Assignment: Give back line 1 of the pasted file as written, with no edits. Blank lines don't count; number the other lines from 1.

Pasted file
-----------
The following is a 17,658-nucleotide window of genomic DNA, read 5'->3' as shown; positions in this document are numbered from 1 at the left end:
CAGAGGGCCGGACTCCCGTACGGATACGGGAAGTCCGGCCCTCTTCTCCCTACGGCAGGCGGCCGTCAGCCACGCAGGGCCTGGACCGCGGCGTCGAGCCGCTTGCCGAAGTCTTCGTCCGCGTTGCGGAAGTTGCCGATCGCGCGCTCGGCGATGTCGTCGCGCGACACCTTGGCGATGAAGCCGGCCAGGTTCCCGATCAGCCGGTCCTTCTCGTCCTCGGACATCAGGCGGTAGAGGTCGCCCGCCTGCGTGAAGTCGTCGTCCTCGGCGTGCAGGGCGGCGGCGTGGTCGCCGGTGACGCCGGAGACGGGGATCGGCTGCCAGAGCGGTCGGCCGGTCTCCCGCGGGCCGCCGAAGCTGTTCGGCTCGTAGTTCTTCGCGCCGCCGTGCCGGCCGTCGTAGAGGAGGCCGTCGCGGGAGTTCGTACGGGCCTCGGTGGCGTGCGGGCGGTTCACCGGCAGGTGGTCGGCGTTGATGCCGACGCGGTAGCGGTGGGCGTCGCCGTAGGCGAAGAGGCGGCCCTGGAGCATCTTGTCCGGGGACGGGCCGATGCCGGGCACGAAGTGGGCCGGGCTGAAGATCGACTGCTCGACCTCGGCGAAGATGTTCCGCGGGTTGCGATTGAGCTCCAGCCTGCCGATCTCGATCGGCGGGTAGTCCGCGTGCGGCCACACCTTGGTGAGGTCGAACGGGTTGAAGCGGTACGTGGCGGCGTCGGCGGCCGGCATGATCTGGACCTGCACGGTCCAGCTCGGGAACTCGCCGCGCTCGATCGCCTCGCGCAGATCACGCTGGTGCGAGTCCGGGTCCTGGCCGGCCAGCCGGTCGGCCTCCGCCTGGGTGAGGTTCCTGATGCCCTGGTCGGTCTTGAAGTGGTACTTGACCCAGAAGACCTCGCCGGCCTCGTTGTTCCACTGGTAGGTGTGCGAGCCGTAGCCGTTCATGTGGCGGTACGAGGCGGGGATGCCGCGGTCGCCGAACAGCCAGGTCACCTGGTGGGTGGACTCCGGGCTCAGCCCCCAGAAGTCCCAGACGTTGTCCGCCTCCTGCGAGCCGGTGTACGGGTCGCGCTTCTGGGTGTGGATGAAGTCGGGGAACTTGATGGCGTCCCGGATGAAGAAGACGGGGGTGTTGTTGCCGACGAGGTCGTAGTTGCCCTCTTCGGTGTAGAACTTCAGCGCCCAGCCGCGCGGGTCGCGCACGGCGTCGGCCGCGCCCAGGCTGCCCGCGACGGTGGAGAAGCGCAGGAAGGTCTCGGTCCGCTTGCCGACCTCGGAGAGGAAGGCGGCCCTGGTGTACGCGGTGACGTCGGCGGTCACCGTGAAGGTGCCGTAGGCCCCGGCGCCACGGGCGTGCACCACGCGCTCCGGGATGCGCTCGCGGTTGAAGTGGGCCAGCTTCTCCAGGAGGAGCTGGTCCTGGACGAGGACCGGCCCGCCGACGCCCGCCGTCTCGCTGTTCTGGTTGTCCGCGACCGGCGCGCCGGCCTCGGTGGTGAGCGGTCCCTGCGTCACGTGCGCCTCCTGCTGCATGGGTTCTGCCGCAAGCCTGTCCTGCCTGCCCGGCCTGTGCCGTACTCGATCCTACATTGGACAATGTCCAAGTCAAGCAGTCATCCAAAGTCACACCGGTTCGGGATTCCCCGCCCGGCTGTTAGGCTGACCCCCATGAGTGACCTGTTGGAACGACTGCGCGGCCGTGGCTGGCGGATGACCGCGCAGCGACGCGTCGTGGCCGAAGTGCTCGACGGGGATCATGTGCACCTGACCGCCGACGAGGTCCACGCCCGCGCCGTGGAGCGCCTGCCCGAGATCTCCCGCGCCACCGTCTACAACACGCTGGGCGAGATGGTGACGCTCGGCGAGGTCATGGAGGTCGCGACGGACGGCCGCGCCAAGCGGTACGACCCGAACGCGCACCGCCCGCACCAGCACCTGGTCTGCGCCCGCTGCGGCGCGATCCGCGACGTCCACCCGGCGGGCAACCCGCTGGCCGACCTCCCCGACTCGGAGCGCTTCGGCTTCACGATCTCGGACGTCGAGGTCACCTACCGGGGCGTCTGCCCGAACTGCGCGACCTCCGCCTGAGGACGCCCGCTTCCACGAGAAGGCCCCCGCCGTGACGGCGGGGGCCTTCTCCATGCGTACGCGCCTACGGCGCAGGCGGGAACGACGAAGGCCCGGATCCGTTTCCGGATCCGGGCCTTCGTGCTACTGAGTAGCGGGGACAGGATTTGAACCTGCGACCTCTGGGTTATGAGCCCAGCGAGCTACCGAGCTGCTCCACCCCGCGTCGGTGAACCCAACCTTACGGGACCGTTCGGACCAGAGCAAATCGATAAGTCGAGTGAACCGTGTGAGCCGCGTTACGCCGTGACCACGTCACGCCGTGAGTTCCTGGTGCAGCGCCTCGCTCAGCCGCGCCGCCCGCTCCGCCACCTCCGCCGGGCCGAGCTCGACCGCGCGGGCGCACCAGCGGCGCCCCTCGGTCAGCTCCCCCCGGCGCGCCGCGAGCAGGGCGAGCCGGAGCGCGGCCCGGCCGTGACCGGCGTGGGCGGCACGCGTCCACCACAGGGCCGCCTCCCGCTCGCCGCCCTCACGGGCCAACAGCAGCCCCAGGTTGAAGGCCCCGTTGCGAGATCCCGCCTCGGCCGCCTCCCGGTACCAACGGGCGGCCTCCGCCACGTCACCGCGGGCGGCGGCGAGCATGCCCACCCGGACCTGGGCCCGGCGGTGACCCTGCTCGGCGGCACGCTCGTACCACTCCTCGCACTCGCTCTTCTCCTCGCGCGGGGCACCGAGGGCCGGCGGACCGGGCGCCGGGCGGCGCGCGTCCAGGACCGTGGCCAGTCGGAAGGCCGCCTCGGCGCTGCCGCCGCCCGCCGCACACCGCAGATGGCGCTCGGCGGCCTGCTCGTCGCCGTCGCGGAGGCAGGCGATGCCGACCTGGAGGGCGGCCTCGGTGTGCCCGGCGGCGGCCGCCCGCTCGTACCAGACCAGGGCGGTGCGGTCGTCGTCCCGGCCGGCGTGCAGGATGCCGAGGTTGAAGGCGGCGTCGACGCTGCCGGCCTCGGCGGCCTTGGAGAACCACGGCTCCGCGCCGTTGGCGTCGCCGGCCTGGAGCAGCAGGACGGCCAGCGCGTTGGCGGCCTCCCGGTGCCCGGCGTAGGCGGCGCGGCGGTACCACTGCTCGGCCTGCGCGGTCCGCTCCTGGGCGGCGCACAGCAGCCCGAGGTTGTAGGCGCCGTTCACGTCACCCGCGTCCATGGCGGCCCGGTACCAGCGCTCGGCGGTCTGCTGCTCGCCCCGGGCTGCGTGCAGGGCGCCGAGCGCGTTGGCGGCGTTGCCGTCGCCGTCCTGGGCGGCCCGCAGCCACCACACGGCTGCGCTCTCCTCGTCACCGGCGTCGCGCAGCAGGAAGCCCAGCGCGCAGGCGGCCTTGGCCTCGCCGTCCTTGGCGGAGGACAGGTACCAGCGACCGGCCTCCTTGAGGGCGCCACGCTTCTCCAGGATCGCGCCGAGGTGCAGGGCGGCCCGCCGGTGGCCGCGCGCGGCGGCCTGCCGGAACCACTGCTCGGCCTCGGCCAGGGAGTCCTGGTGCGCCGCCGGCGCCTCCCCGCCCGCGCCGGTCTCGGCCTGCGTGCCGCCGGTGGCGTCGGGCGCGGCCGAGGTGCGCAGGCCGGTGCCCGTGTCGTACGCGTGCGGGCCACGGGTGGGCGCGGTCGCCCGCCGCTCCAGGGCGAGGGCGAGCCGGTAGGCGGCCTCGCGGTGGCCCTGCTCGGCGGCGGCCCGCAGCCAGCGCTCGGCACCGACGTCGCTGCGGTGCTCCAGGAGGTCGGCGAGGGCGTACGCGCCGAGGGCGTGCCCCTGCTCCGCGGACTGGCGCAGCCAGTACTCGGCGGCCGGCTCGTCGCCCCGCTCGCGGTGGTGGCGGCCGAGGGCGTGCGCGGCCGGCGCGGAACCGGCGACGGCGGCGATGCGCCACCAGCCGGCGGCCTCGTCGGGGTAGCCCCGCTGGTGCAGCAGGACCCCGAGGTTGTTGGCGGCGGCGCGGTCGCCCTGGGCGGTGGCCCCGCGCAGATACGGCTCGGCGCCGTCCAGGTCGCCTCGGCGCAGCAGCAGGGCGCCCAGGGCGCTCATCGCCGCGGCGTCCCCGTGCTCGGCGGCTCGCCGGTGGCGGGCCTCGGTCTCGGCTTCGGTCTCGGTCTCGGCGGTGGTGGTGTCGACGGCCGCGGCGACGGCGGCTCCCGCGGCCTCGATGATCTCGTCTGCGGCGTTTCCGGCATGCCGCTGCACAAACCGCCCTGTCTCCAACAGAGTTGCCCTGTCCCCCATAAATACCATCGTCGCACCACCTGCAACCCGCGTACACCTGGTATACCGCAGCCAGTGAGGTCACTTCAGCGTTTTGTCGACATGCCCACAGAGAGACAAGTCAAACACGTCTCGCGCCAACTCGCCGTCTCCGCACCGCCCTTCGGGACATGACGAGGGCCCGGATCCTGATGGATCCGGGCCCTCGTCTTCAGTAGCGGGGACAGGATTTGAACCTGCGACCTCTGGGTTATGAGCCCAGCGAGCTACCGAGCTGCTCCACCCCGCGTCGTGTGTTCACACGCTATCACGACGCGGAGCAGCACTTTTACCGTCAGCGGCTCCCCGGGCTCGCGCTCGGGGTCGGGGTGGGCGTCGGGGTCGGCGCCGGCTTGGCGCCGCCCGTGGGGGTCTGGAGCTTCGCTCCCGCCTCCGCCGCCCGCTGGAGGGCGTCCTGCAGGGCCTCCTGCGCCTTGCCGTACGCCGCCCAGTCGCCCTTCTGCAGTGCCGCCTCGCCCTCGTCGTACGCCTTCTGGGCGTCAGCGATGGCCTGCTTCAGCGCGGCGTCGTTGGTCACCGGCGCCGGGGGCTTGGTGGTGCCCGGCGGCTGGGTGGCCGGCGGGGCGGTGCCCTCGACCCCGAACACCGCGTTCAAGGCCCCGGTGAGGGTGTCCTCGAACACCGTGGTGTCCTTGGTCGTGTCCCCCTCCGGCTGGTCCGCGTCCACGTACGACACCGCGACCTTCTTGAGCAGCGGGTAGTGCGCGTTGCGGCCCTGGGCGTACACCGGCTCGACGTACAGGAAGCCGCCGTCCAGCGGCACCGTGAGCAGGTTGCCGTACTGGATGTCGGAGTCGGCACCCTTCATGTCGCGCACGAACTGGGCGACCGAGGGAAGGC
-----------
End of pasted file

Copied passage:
The following is a 17,658-nucleotide window of genomic DNA, read 5'->3' as shown; positions in this document are numbered from 1 at the left end: